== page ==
The book takes a rather broad “global” approach to the subject. Was it a challenge to condense the topic down into a book that was of reasonable length?

There is a simple answer to that question – yes! While it is always possible to condense chapters and text, what I did find was that some explanations became unclear, so I had to return to the manuscript later and clear up some of the lack of precision by adding in more explanation. What was most irritating with the word length was that one or two conflicts simply could not be included. The two most obvious ones are the Soviet-Finnish Winter War of 1939-40 and the Indo-Pakistan wars. If there is a second edition of the book, then I will definitely include those conflicts.

Were there topics addressed in the book you would like to return to in a later work in more detail?

Oh, yes. I am currently working on an article comparing war elephants and tanks. I delivered an early version of this idea to a seminar at Oxford University last year. The reaction was very positive, so this has encouraged me to expand my talk into a longer article. Some of the ideas I developed in the final chapter on the visual history of the tank I would likewise want to turn into some articles. And, I am working on a full-length monograph re-examining the military theories of Major-General J.F.C. Fuller. So, there is going to be more work on this subject appearing over the next two or three years from my pen.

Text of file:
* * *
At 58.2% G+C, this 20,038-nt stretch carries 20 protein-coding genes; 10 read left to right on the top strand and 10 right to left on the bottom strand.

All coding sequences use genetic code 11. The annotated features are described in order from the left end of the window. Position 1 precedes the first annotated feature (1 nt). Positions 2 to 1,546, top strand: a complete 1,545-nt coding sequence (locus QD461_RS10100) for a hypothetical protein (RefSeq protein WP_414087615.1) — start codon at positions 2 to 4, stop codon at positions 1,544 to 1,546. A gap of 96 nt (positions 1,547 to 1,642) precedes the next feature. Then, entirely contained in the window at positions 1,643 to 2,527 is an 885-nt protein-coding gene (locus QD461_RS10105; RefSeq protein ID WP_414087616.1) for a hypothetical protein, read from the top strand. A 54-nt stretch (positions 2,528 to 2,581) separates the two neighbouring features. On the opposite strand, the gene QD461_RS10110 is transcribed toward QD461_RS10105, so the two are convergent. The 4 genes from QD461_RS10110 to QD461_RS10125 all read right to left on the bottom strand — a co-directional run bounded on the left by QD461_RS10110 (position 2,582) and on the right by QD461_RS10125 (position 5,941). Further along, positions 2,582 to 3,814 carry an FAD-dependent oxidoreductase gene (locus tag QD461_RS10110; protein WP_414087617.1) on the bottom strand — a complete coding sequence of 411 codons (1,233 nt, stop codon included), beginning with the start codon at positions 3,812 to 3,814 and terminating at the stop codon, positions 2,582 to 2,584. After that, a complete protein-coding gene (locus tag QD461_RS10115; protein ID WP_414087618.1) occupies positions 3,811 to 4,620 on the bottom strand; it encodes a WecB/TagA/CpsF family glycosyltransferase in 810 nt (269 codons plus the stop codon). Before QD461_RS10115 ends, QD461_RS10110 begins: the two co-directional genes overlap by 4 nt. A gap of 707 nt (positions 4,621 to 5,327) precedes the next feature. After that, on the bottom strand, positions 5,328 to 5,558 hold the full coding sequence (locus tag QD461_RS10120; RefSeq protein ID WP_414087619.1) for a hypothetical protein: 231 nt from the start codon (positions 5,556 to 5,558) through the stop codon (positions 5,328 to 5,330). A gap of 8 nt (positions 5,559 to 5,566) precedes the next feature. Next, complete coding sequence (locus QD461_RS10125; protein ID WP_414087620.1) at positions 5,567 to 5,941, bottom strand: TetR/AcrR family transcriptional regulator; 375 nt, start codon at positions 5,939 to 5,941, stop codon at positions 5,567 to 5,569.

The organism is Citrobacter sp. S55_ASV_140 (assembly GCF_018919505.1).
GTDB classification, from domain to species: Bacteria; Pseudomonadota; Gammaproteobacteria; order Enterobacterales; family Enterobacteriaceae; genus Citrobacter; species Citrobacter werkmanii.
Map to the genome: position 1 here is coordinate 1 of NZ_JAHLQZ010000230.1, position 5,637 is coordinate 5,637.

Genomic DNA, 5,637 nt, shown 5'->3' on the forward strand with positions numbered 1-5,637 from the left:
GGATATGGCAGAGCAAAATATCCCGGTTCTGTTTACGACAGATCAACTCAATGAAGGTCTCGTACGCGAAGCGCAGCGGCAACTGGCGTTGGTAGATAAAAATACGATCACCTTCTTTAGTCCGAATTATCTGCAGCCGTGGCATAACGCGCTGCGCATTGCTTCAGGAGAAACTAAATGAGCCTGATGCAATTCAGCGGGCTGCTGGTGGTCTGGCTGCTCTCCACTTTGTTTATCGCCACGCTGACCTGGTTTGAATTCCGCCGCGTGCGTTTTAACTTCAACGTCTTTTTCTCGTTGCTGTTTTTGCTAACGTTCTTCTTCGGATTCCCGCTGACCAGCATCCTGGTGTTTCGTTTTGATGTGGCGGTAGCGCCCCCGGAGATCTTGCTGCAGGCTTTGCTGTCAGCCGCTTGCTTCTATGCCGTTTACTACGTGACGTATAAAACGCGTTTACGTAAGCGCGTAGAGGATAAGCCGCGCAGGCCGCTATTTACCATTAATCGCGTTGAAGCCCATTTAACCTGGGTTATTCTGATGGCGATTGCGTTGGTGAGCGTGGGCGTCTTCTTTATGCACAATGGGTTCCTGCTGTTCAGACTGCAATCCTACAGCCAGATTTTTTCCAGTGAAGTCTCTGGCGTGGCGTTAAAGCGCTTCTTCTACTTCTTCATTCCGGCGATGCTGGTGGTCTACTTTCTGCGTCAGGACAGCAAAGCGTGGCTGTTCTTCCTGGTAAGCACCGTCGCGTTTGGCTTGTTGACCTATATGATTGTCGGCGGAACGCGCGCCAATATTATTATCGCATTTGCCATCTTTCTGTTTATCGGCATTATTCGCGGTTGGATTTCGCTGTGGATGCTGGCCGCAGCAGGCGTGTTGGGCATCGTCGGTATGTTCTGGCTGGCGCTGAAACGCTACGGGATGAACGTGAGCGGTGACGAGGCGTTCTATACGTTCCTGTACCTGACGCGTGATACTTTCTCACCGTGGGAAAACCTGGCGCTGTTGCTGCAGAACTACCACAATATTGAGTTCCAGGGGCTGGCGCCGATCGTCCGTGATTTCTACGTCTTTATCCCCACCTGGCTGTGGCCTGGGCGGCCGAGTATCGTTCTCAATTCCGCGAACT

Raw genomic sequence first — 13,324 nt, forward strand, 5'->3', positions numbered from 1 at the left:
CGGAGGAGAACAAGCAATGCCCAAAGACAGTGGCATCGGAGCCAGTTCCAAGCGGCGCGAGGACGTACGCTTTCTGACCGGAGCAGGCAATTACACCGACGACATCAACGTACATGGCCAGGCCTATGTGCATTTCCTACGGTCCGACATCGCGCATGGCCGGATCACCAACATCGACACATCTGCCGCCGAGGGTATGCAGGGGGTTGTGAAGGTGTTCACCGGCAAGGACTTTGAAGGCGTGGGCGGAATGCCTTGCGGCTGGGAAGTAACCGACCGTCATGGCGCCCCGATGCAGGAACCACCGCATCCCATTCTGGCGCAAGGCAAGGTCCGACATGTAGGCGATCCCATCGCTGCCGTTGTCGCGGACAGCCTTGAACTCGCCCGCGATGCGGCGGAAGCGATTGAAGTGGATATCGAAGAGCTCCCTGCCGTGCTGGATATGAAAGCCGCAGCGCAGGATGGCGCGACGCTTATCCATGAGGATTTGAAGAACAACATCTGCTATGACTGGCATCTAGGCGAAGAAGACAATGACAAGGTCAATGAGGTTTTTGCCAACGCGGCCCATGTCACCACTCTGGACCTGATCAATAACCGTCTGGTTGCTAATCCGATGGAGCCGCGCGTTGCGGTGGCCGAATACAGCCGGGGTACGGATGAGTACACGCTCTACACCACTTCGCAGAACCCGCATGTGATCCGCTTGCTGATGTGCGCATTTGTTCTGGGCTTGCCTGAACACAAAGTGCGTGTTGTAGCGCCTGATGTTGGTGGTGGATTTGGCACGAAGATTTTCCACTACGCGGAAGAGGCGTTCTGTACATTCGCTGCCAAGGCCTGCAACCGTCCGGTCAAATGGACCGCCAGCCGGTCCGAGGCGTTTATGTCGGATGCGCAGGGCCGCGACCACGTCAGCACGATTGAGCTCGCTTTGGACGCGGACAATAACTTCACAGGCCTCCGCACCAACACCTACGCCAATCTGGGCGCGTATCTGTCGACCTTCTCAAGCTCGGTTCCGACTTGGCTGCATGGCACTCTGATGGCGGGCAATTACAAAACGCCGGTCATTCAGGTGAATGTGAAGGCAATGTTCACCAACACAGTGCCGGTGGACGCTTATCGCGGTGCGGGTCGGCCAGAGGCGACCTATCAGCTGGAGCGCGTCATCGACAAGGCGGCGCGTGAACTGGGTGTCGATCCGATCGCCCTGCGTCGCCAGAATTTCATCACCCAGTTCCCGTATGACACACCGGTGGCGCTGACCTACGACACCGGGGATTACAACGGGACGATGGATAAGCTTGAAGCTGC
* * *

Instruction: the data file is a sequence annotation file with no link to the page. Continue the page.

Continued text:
Typically with books about armor, the cover photo features a Tiger tank or something along those lines. Your book has a rather interesting photo of what looks like a location in Vietnam with some M113 troop carriers and a helicopter taken from the roof of an M48.  Is there a reason for why that particular photo is on the cover? [Read more…]

Tank Chats #33 Panzer III

The Tank Museum presents another installment of “tank chats.”  This episode features museum curator David Willey describing the late model Panzer III tank that resides at the Tank Museum.  For more information on this vehicle, we recommend the recently released Haynes Manual on the Panzer III by Dick Taylor.